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Amendment on voting rights for convicted felons passes in Florida

Quesda Law > Drug Crimes > Amendment on voting rights for convicted felons passes in Florida

Florida voters made a decision this Tuesday that will have big impacts on individuals convicted of felonies, such as felony drug possession, in the state. They opted to pass Amendment 4. This amendment changes state law regarding convicted felons and the right to vote.

Previously, Florida had been among the few states in which convicted felons generally permanently lost their voting rights. There was a process for seeking to get such rights restored, but there were many challenges individuals faced in connection to this process.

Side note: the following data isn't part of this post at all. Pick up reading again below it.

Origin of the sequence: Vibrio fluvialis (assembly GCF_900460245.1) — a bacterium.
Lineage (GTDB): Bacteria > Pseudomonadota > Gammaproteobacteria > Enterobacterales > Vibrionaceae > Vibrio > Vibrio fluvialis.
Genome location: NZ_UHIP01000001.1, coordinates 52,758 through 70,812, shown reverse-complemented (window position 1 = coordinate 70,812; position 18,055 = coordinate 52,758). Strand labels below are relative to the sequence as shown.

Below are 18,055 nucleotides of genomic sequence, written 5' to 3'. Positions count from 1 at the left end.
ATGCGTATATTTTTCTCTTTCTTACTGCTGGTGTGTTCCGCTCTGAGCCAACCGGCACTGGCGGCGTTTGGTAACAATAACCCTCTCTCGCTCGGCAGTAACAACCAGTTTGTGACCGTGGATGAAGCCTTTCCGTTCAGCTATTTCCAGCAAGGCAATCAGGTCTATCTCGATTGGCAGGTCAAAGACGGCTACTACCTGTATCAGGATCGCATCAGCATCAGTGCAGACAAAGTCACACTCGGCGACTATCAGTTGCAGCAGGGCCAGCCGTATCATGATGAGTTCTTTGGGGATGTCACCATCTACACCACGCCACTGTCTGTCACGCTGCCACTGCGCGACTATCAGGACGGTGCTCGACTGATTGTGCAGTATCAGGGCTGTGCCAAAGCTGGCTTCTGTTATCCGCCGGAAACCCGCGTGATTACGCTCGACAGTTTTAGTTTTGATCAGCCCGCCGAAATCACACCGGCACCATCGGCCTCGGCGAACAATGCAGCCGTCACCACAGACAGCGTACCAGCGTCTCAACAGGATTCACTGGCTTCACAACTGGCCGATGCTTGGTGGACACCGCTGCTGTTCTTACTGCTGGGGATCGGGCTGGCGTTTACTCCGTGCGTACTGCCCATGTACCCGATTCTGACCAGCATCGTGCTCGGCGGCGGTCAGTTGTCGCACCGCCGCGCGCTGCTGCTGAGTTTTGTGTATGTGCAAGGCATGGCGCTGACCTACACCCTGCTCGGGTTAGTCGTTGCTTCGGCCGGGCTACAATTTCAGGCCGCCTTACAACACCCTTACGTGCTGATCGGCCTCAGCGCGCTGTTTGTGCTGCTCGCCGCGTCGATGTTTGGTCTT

The now-approved Amendment 4 changes it so there will be an automatic restoration of voting rights for most individuals convicted of felonies in the state.

There are a couple caveats to this automatic restoration. One is that it only takes effect after a convicted felon fully completes his or her sentence. Secondly, this automatic restoration will not be available to individuals convicted of felony sex offenses or murder.

It is estimated that this amendment will have impacts on over a million Floridians who currently have felony convictions on their record.

So, moving forward, permanent loss of voting rights will generally not be among the consequences on the table for individuals convicted of most types of felonies in the state. What are your thoughts on this law change?

Of course, it remains the case here in Florida that felony convictions can expose a person to a wide range of serious consequences. So, when accused of felony drug possession or other felony offenses in the state, promptly taking steps to develop a strong defense strategy is critical.

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